Clarify why your request matters / purpose: What's In It For Them?
Who are you influencing specifically? What is their role in the problem? What authority do they have? What is the perspective from their seat? Be prepared to construct and monotonously repeat a tagline pitch with this structure (taken from our Project Management practice):
My issue, when resolved will (Increase Revenue -or- Avoid Cost) for our organization (replace with your words) by doing something very important.
In other words: Sell. The. Dream. People want to be helped with important and engaging work. Help them explicitly connect the dots.
Clarify roles and accountability
Be mindful that there is a big difference between the perspective of a Project Sponsor, Project Manager and critical Stakeholders similar to what Barry Oshry wrote about with Tops, Bottoms, Middles and Customers. Adapt your approach. Who has the ability to approve timelines, budgets, dates and who does not? Which people are required for networking to get to the decision makers? Build a strategy to move to the right person for the right decision. Understand how decision making and governance really works in the organization.
Clarify what you need specifically
We often start meetings without clarifying what we expect of the people we have invited. My friend, Jeff Clancy (retired CIO), shared this model that he used to start meetings to clarify what his meeting expectations were. Supporter means he is holding the meeting to inform, not to change anything. Clarifying questions are fine, but the decision has been made and feedback is not useful. Evaluater, on the other side of the spectrum, means that he is in prototyping mode and wants all the feedback he can get. No decision has been made. Meetings are usually somewhere between these two extremes and by drawing this on the board at the start, you can clarify what you want:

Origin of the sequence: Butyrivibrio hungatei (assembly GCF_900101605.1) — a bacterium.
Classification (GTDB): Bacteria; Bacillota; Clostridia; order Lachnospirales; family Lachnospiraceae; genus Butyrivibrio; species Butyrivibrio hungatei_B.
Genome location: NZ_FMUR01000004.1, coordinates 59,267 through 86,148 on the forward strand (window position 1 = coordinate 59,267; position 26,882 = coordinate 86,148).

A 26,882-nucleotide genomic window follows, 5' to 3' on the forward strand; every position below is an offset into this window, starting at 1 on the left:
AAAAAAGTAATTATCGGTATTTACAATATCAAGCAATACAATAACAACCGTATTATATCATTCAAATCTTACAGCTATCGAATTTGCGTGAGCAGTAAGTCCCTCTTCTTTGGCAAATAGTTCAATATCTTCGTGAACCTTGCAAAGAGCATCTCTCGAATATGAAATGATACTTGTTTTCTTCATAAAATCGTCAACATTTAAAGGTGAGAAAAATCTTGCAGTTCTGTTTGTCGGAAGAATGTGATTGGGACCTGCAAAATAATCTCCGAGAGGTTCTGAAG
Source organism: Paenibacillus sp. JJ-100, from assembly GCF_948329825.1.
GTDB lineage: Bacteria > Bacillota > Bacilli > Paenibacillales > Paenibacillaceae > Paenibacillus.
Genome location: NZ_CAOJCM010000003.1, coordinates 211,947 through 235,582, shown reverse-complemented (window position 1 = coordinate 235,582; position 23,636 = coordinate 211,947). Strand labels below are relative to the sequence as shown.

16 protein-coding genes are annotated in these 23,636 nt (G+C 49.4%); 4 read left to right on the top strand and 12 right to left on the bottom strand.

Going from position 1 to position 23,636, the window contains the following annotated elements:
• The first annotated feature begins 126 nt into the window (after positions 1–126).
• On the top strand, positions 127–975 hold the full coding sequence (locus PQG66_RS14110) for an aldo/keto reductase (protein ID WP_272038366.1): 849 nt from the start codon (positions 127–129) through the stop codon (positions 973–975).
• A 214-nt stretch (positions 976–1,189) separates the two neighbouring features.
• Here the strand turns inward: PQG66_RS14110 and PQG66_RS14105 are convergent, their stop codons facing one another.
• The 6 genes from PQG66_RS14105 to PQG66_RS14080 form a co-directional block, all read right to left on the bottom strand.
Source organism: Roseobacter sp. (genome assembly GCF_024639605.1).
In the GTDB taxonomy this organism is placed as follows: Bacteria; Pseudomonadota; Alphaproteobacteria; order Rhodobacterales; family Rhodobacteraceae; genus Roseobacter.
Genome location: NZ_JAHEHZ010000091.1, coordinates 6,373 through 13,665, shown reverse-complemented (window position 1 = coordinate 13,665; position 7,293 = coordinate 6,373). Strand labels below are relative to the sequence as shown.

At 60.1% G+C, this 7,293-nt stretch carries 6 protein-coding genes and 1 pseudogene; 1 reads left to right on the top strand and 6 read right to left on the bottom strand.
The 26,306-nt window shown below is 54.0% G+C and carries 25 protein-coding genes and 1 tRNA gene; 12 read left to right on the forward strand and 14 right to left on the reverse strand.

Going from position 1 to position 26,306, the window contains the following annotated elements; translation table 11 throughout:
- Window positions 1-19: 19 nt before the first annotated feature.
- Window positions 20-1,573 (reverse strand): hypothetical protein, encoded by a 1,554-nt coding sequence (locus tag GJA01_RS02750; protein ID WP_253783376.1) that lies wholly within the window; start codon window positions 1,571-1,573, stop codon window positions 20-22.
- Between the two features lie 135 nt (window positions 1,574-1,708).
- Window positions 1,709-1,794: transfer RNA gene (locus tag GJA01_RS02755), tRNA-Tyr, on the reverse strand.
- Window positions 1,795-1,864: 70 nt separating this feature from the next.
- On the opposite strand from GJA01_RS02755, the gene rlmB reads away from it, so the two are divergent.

Tell the truth about constraints and risk
If you don't know, find out by behaviors (not words) how you would prioritize and whether you are limited by money, time or quality. If your highest leader were to prioritize these, what order would they be in? Again, everyone wants all of these, but choices show what's really the most critical. In addition, if you know there are risks that are very likely to occur, share these authentically. Here's a table to help you figure out your messaging around risk (taken from our Project Charter template) :